You are invited to visit New Zealand’s southernmost sanctuary and newest national park. It occupies the greater part of our third largest island.
Rakiura National Park on Stewart Island is 30 km south of Bluff. It’s position at 47 degrees south in the Southern Ocean, gives it an environment which is a world apart.
The isolation, and extremes of climate and topography, give Rakiura a special character and charm. This is a land untouched and unchanged for millennia, which has 400 residents in a small village called Oban, in Half Moon Bay. Some 93% of this land, including 170 islands and rock stacks in Foveaux Strait, are administered as conservation estate. There is unlimited access to most of the park on 250 km of tramping tracks. Transport is by air from Invercargill Airport or by passenger ferry from Bluff – a one hour crossing.
Rakiura means ‘Glowing Skies’ in Maori, referring to the Southern Lights (Aurora Australis) and the spectacular blood-red sunsets often seen here. The island’s coast is deeply indented with harbours such as Paterson Inlet, Port Adventure and Port Pegasus. Fishing and diving are popular activities, as well as hunting for both red and whitetail deer.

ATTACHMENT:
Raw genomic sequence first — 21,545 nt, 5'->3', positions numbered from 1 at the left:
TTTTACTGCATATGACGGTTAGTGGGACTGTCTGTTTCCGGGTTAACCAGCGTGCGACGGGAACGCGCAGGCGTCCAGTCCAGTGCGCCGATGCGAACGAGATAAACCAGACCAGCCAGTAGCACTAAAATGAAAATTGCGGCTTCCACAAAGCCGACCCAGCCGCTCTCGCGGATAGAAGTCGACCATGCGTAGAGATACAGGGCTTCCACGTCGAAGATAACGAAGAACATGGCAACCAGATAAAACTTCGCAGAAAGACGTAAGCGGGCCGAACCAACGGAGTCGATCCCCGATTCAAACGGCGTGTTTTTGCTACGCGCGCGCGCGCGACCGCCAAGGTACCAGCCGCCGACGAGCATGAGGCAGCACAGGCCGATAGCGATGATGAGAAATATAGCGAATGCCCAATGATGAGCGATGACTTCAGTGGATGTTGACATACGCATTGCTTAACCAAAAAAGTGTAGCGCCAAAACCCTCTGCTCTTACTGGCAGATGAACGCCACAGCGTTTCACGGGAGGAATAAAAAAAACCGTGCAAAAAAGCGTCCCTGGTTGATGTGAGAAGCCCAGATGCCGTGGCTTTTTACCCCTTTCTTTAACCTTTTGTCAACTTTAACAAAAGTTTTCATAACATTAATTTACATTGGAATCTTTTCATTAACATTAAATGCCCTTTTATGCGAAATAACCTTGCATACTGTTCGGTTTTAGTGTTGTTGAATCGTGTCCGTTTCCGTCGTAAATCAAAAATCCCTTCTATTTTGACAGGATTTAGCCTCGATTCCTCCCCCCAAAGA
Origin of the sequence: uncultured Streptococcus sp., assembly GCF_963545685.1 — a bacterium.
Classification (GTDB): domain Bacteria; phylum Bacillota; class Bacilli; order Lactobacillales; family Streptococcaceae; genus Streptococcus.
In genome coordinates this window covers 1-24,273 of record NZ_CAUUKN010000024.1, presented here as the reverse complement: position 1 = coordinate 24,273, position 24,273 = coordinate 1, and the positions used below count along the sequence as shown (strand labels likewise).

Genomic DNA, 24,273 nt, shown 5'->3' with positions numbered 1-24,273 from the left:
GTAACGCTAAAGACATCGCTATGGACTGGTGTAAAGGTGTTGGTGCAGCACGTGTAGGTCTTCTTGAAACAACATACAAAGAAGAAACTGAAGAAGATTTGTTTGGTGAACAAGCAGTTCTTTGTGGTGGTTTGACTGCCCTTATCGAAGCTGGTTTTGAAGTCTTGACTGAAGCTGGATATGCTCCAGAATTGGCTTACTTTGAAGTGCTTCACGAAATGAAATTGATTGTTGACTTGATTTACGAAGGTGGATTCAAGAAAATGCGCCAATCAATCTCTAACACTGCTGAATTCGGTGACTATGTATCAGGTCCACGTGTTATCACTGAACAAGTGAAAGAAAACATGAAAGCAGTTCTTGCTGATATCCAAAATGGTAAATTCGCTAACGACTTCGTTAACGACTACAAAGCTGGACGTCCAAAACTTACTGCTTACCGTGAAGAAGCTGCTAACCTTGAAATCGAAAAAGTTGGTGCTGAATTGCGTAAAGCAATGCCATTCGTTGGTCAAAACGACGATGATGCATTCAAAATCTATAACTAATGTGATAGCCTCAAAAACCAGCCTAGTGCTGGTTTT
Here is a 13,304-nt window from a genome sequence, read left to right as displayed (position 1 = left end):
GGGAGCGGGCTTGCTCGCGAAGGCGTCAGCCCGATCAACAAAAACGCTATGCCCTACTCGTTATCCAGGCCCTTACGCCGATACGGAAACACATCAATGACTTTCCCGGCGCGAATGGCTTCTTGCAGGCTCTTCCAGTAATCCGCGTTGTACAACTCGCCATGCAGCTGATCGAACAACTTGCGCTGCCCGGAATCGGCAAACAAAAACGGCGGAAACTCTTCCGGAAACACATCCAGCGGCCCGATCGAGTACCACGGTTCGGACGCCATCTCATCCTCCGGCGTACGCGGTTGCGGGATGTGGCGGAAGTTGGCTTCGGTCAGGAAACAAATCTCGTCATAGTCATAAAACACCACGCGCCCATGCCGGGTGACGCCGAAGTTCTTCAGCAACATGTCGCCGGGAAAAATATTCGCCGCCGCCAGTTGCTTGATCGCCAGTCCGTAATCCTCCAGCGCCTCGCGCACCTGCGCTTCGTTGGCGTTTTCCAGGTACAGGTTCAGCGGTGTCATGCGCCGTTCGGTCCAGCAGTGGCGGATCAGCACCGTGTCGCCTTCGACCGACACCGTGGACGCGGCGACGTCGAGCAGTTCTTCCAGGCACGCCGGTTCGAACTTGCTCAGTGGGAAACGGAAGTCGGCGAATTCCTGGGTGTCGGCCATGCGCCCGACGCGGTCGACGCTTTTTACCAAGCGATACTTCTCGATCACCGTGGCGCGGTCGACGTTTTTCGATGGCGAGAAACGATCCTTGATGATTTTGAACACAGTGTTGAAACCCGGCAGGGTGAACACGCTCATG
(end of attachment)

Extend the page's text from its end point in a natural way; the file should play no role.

Plan to spend a few days on Rakiura. A good starting point would be a gentle beach walk, to catch a glimpse of Fiordland crested penguins, yellow-eyed penguins or little blue penguins in the bay. You may even see fur seals on the headland. A short boat ride to Ulva Island, a bird sanctuary, can reward you with close up views of tui, bellbirds, kaka, and kakariki and perhaps kiwi and weka foraging in the seaweed along the shore. Overnight tramps on the 3 day Rakiura Track and 10 day North West Circuit, will reveal New Zealand’s southernmost forest giants – rimu, totara and kaihikatea, along with a great variety of vegetation in shrub land, wetland, and alpine herb fields.
Go the extra mile to visit this southern outpost of New Zealand. It’s a naturalist’s dream and ornithologist’s delight. The tramping ain’t half-bad either.